How To Transfer Money From A Credit Card To A Bank Account

Mar 23, 2017 | Be First to Comment!

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At some point in your life, you may be in a financial situation where cash is the only form of money accepted, but you don’t have enough in your checking account to cover the expense. In some very rare cases, a cash advance from your credit card would be a suitable option.

Quick answer: Using a cash advance through your credit card, you can get cash to fund your bank account. However, it isn't recommended because of the fees and interest rates involved.

A cash advance might be necessary when you are in an emergency situation, like if your car broke down on the way to the hospital, and you get in a taxi that only accepts cash. Or if your rent is due and you’re a couple hundred dollars short, but your landlord only accepts cash.

Essentially, a cash advance is a short-term loan that you take out against your credit card. There’s usually a limit to how much you can take out from your credit card account, but it varies on what type of card you have and what limit the bank set for you.

If you use a credit card regularly, you’re technically taking out a short-term loan in the form of credit every month and paying it back as you go. But getting a cash advance is a much riskier financial move.

How to Get a Cash Advance Through a Credit Card

Cash advances aren’t difficult to obtain. You can get a cash advance by using a credit card at an ATM machine instead of a debit card.

Most credit cards have a limit of a couple hundred dollars per withdrawal on a cash advance and a total limit of a few thousand dollars.

Unlike taking money out of your checking account with a debit card, cash advances come with higher fees and high interest rates. By using a debit card you may face ATM fees, but when you extract cash from your credit card you’ll have to pay an advance fee too.

A cash advance fee is usually between 2% and 5% of the amount you’re withdrawing. For example, if you withdraw $300 with your credit card, you’ll be charged $9 if there’s a 3% fee just to get the cash. Some credit cards, like the Barclaycard Ring™ Mastercard®, only charge a flat $3 fee for cash advances.

On top of the advance fee, you will have to pay interest as well. The interest starts from the day you withdraw cash from your credit card with no grace period. Normally, the interest rate for cash advances is 1% to 7% higher than your credit card’s standard APR. For example, if your credit card’s standard APR is 12%, you could pay up to 20% for cash advances. The interest on cash advances also varies depending on the cardholder’s credit.

To avoid falling deep into credit card debt from a single cash advance, it’s best to pay it back as soon as possible.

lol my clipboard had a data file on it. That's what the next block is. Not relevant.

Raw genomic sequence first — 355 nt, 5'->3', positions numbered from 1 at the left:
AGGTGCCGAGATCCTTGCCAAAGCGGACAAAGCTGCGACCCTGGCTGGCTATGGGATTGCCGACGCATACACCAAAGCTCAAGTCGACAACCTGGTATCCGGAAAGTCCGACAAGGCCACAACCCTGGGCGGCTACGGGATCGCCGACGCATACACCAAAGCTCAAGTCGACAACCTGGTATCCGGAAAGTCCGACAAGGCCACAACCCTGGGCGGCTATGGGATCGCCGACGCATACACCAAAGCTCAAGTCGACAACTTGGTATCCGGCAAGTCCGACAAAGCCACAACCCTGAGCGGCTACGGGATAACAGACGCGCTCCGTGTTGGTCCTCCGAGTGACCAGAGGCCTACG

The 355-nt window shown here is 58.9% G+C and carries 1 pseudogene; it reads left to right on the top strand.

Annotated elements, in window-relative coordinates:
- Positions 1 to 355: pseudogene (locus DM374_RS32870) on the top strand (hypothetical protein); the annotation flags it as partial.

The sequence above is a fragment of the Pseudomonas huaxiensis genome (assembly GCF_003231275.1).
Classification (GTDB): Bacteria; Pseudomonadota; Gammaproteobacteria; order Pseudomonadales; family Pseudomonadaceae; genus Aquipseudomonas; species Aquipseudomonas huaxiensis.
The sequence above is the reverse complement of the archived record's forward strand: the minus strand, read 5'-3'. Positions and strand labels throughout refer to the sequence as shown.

The Dangers of Cash Advances

Even though they’re convenient, the fees and brutal interest rates attached to cash advances don’t make them an attractive option, no matter how dire the financial situation. They often leave the cardholder with debt that’s difficult to get out of because the interest rates that come with cash advances are so high.

That’s why it’s important to consider all other options before thinking about getting a cash advance. For example, you could borrow money from a friend or family member. Or you could take out a personal loan, which is still a form of debt, but would overall be cheaper than a cash advance. Of course, there’s always the option of trying to make some more money in the meantime by doing odd jobs or selling items or clothes from your home.

Another option is overdrawing your checking account if necessary, which comes with a steep fee, but it’s still lower than the fees and interest attached to cash advances. And if you can cover the expense with a credit card, you can consider getting a card with 0% interest.

Lastly, consider if what you need the cash advance for is a true emergency. Could you live without that expense for awhile? Do you really need what you’re about to purchase with a cash advance?

If getting a cash advance is absolutely the only option you have, you have to be honest with yourself about your ability to pay it back as soon as possible, preferably within a month. That’s the only way to avoid getting deeper into credit card debt that can be difficult to bounce back from, which poses a threat to your credit score.

Cash Advances Are a Last Resort

In a bind, cash advances are convenient because you only need a credit card and a nearby ATM machine. However, they put credit card holders at high risk of credit card debt because of the fees and high interest rates. And, there are other debt-friendly options, like getting a personal loan.

When in a true emergency, a cash advance should be the last resort after you’ve exhausted all other options. The debt and burden of paying it back just aren't worth it.

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